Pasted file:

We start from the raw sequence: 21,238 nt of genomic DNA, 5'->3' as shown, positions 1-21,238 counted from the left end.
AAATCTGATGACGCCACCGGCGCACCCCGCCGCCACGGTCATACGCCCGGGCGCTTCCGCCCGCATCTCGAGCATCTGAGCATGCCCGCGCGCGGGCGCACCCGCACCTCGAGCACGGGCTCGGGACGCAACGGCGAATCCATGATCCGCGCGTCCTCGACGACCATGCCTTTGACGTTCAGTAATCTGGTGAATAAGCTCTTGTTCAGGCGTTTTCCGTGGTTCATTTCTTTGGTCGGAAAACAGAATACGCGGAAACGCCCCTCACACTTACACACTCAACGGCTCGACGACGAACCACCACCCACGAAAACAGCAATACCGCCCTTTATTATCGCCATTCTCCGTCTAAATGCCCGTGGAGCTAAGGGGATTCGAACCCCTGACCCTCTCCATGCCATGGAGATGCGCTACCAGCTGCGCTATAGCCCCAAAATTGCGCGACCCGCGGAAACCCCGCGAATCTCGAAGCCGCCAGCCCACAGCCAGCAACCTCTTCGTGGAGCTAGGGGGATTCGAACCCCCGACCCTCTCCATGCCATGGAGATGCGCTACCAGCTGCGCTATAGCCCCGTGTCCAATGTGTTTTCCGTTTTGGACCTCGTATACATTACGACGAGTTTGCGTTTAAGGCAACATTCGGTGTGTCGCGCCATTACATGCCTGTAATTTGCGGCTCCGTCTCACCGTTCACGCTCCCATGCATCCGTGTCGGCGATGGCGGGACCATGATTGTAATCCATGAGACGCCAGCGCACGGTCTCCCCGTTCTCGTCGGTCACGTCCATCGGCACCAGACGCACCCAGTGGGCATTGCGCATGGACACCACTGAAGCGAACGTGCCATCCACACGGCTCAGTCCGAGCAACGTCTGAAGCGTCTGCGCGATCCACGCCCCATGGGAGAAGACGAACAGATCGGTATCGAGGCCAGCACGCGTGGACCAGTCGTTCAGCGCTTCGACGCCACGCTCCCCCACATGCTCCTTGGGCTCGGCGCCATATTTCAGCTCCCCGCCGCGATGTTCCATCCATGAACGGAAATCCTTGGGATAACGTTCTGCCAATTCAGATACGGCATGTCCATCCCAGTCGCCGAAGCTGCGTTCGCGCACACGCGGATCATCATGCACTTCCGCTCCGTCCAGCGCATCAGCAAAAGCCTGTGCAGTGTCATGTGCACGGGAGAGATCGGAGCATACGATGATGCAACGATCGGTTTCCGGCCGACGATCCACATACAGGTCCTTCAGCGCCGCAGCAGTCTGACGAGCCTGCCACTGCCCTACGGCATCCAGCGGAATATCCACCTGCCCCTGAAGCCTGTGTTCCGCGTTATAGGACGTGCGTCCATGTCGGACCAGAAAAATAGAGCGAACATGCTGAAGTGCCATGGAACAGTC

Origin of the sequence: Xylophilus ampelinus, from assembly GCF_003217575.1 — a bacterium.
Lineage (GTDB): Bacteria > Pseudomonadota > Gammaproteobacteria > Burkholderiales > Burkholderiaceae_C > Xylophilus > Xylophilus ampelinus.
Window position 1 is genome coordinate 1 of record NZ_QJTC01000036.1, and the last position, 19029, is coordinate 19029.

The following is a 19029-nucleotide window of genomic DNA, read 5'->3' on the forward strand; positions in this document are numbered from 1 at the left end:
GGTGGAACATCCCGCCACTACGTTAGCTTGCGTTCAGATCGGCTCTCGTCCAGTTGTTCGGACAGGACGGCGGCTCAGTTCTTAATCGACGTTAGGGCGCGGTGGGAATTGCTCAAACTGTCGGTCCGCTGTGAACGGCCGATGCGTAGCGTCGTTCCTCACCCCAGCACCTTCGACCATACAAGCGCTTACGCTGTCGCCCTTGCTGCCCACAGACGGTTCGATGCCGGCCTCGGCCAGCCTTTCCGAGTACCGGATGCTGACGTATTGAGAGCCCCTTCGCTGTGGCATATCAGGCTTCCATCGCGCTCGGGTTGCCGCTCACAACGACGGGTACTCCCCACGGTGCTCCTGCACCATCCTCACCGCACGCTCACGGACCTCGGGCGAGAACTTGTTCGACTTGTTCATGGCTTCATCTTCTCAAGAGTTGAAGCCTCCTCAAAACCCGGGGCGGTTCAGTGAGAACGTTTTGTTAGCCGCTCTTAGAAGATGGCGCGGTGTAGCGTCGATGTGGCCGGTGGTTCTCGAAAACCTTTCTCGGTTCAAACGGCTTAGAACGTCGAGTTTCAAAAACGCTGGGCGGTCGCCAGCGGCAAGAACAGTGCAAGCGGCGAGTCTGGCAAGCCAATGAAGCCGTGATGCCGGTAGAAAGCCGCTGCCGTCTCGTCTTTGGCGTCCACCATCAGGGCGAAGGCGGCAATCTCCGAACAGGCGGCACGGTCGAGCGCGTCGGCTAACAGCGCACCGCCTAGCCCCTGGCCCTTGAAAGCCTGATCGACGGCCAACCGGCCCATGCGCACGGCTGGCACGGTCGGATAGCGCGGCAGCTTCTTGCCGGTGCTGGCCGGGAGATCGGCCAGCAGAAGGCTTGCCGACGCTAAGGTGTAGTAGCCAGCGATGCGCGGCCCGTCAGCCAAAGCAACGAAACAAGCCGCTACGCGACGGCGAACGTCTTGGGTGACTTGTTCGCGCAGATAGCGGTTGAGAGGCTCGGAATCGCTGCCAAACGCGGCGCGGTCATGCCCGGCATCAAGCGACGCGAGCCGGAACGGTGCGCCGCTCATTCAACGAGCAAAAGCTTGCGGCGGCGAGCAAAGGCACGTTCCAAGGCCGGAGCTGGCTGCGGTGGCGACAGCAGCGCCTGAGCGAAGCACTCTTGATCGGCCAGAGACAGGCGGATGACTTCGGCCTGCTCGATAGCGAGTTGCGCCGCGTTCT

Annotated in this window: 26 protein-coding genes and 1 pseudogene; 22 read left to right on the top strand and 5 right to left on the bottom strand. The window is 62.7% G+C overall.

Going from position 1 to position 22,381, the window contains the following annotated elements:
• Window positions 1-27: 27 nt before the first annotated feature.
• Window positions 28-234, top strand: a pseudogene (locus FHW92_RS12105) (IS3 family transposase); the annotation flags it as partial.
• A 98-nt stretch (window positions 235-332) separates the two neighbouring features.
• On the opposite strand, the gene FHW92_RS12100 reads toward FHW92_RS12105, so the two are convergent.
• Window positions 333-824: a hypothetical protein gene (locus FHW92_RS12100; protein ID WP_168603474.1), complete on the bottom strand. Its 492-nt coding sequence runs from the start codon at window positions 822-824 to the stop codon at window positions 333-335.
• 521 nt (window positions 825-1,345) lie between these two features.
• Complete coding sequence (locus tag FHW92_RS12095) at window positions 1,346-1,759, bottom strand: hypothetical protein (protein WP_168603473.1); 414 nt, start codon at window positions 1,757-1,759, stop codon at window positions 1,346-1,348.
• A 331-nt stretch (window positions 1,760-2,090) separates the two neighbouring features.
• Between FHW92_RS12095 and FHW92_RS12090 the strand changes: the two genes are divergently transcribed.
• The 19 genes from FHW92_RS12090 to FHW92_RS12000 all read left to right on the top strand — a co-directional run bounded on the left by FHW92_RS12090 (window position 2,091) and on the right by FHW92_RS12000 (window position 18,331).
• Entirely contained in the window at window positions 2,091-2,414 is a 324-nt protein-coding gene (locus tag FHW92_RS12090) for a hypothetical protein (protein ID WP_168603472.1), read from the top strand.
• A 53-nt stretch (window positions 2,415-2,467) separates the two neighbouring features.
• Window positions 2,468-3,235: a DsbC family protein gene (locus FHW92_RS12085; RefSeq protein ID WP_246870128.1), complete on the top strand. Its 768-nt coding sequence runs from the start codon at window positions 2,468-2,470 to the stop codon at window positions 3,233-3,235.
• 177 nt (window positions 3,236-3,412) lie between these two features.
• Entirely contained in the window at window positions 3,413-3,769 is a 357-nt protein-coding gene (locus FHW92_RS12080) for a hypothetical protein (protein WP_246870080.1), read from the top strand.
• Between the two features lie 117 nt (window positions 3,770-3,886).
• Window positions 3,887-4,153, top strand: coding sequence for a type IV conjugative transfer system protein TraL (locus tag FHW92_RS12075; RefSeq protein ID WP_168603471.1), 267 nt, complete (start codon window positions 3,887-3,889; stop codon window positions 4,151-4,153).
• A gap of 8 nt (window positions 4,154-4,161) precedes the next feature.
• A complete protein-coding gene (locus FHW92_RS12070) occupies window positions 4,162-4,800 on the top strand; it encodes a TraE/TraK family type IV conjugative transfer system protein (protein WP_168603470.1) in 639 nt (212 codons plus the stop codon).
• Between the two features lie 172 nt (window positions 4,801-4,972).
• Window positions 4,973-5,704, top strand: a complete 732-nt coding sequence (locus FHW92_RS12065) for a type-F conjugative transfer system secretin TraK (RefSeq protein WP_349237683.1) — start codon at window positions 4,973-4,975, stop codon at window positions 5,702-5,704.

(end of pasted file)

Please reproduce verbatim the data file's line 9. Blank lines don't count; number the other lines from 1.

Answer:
Going from position 1 to position 22,381, the window contains the following annotated elements: